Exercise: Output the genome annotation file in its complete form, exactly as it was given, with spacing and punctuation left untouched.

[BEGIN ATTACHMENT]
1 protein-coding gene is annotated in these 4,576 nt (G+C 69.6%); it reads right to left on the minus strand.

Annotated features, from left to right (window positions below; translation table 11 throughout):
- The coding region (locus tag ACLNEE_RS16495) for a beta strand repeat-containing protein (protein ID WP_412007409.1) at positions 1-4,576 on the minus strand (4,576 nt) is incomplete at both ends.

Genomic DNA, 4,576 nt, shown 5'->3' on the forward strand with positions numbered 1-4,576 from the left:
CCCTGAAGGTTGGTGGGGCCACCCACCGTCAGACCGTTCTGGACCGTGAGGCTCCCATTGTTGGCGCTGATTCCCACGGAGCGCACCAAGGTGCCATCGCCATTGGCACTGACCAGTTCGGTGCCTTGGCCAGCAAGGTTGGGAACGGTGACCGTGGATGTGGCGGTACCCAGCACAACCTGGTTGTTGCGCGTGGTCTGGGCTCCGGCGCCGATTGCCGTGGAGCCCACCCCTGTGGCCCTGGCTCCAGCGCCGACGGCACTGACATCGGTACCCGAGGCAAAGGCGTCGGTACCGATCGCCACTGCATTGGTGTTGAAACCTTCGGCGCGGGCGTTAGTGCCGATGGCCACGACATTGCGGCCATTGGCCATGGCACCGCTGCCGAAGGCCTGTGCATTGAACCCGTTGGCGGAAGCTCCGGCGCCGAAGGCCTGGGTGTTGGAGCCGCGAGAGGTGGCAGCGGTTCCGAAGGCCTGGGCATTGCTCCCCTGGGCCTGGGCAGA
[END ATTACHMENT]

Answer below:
1 protein-coding gene is annotated in these 4,576 nt (G+C 69.6%); it reads right to left on the minus strand.

Annotated features, from left to right (window positions below; translation table 11 throughout):
- The coding region (locus tag ACLNEE_RS16495) for a beta strand repeat-containing protein (protein ID WP_412007409.1) at positions 1-4,576 on the minus strand (4,576 nt) is incomplete at both ends.

Genomic DNA, 4,576 nt, shown 5'->3' on the forward strand with positions numbered 1-4,576 from the left:
CCCTGAAGGTTGGTGGGGCCACCCACCGTCAGACCGTTCTGGACCGTGAGGCTCCCATTGTTGGCGCTGATTCCCACGGAGCGCACCAAGGTGCCATCGCCATTGGCACTGACCAGTTCGGTGCCTTGGCCAGCAAGGTTGGGAACGGTGACCGTGGATGTGGCGGTACCCAGCACAACCTGGTTGTTGCGCGTGGTCTGGGCTCCGGCGCCGATTGCCGTGGAGCCCACCCCTGTGGCCCTGGCTCCAGCGCCGACGGCACTGACATCGGTACCCGAGGCAAAGGCGTCGGTACCGATCGCCACTGCATTGGTGTTGAAACCTTCGGCGCGGGCGTTAGTGCCGATGGCCACGACATTGCGGCCATTGGCCATGGCACCGCTGCCGAAGGCCTGTGCATTGAACCCGTTGGCGGAAGCTCCGGCGCCGAAGGCCTGGGTGTTGGAGCCGCGAGAGGTGGCAGCGGTTCCGAAGGCCTGGGCATTGCTCCCCTGGGCCTGGGCAGA